As NASCAR stories go, absolutely none was more bizarre than Juan Pablo Montoya sending a jet dryer up in flames in the Daytona 500.
Rained out for the first time in its history, the Daytona 500 was moved to primetime on Monday night, with a huge audience of television viewers on FOX.
With 40 laps left in the race, and the caution flag out, Montoya created one of the season’s defining moments, plowing his No. 42 Earnhardt Ganassi Racing with Felix Sabates Chevrolet into a jet dryer in Turn 3, which exploded into flames as 200 gallons of fuel dumped out of the vehicle. Jet dryer driver Duane Barnes was fortunate to escape without serious injury, despite not wearing either a helmet or a firesuit.
“I left the pits and felt a really weird vibration, and I came back in and checked the rear end and said it was OK,” Montoya said. “I got into the backstraight, and we were going in fourth gear but wasn't going that fast. Every time I got on the gas I could feel the rear squeezing. When I was telling the spotter to have a look how the rear was moving the car just turned right.”
Montoya was not expecting the huge impact and subsequent explosion.
“You don't think, ‘Oh my God, I'm going to kill myself,’” Montoya said. “You go, ‘Oh, this is going to hurt a little bit.’ It wasn't that bad. … The way I've always looked at it, either you're going to be OK or you're not. I don't think anyone could hit anything harder than I did.”
That said, he knew to get out of the burning car quickly.
“It was a little flames for a second (inside the car), but it wasn't much. It didn't even get hot,” Montoya said. “I saw the flames everywhere and said, ‘I better get out of this fast.’”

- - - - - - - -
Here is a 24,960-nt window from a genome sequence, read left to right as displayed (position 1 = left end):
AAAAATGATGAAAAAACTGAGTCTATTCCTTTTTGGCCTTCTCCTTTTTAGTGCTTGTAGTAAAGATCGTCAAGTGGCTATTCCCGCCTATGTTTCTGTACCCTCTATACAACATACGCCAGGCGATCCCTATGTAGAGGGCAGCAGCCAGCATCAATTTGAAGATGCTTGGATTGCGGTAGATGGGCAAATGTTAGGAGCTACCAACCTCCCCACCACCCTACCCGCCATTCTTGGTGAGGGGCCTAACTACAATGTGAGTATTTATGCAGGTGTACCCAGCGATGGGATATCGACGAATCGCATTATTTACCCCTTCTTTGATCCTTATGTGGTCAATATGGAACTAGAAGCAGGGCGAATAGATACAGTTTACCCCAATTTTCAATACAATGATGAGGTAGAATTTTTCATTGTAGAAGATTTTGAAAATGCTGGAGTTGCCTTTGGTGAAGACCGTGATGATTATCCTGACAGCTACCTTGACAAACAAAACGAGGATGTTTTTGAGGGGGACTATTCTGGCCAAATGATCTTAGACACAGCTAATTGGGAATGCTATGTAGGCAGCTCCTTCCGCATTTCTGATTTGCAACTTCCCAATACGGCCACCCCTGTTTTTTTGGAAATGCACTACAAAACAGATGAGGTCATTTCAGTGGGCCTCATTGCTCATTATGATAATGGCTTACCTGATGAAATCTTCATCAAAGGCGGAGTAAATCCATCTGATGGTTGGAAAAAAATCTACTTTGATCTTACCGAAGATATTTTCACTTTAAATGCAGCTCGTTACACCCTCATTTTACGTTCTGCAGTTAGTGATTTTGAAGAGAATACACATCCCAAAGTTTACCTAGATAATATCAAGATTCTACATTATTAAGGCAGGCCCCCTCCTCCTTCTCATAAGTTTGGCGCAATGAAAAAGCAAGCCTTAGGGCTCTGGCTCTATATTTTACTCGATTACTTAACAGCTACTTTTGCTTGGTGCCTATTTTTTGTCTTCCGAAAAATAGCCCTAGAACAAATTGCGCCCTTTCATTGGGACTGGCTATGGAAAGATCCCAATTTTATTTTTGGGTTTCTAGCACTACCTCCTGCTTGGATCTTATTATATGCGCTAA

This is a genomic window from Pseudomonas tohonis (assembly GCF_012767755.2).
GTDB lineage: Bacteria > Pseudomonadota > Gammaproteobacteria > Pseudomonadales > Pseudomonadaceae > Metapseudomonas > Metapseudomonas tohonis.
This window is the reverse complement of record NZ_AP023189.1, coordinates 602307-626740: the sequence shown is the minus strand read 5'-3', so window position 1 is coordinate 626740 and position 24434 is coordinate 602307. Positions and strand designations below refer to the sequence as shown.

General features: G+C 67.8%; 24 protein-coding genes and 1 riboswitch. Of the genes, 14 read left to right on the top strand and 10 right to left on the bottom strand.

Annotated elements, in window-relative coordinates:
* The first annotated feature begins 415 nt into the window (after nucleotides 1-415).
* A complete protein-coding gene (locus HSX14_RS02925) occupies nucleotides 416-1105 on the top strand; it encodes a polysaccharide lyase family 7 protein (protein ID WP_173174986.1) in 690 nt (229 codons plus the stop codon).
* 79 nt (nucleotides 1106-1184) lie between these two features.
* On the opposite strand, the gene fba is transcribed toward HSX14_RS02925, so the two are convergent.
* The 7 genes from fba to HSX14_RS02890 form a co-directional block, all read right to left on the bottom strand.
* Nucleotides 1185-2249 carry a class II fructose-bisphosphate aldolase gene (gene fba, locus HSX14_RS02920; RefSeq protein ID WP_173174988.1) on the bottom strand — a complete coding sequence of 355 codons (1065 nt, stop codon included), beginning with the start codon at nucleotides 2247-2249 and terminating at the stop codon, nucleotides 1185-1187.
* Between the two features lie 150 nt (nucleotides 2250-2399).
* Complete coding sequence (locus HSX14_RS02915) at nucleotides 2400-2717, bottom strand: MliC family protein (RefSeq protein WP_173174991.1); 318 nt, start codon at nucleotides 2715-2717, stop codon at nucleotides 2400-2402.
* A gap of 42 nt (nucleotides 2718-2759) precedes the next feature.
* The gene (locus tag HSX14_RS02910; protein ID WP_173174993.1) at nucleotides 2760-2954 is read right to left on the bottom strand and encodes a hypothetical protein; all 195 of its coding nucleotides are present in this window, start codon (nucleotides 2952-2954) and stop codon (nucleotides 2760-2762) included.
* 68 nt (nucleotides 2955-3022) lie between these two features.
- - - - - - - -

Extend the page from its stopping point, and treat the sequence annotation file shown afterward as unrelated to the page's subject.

Naturally, the enormous fireball caused a lengthy red-flag period, which lasted 2 hours, 5 minutes and 29 seconds. During the red flag, track safety workers used Tide — yep, the laundry detergent — to clean up the jet fuel. Turns out scrubbing jet fuel off of asphalt is analogous to using soap to get oil off one’s hands.
“Soap and detergent are two forms of the same chemical entity,” Ed Montgomery, a chemistry professor at Centre College in Danville, Ky., told the Wall Street Journal about the spill. “They mix on one end with the water and on the other end with the petrochemical.”
As if that weren’t surreal enough, Brad Keselowski Tweeted repeatedly from his Penske Racing Dodge during the long red-flag period. Keselowski entered the 500 with about 60,000 Twitter followers; by Tuesday that number was up to more than 200,000, as NASCAR finally caught the social media wave.
NASCAR acted quickly after the incident, mandating that jet dryer drivers wear helmets and firesuits, as well as adding a third pace car under caution.
The carcass of Montoya’s flambéed Chevrolet? It’s on Dale Earnhardt Jr.’s 200-acre property in Mooresville, N.C., a gift from Montoya’s crew chief, former Hendrick Motorsports engineer Chris Heroy.
“(Heroy) is a buddy of mine and he gave it to me,” said Earnhardt. “I’ve got 50 or 60 cars out there. I didn’t buy any of them … I don’t even know where they put it. I’ll have to go find it.”
Top Ten Stories of 2012:
No. 10, ‘Dinger Busted
No. 9, Silly Season
No. 8, RCR Slumps
No. 7, Danica’s Year Of Hard Knocks
Tom Jensen is the Editor in Chief of SPEED.com, Senior NASCAR Editor at RACER and a contributing Editor for TruckSeries.com. You can follow him online at twitter.com/tomjensen100.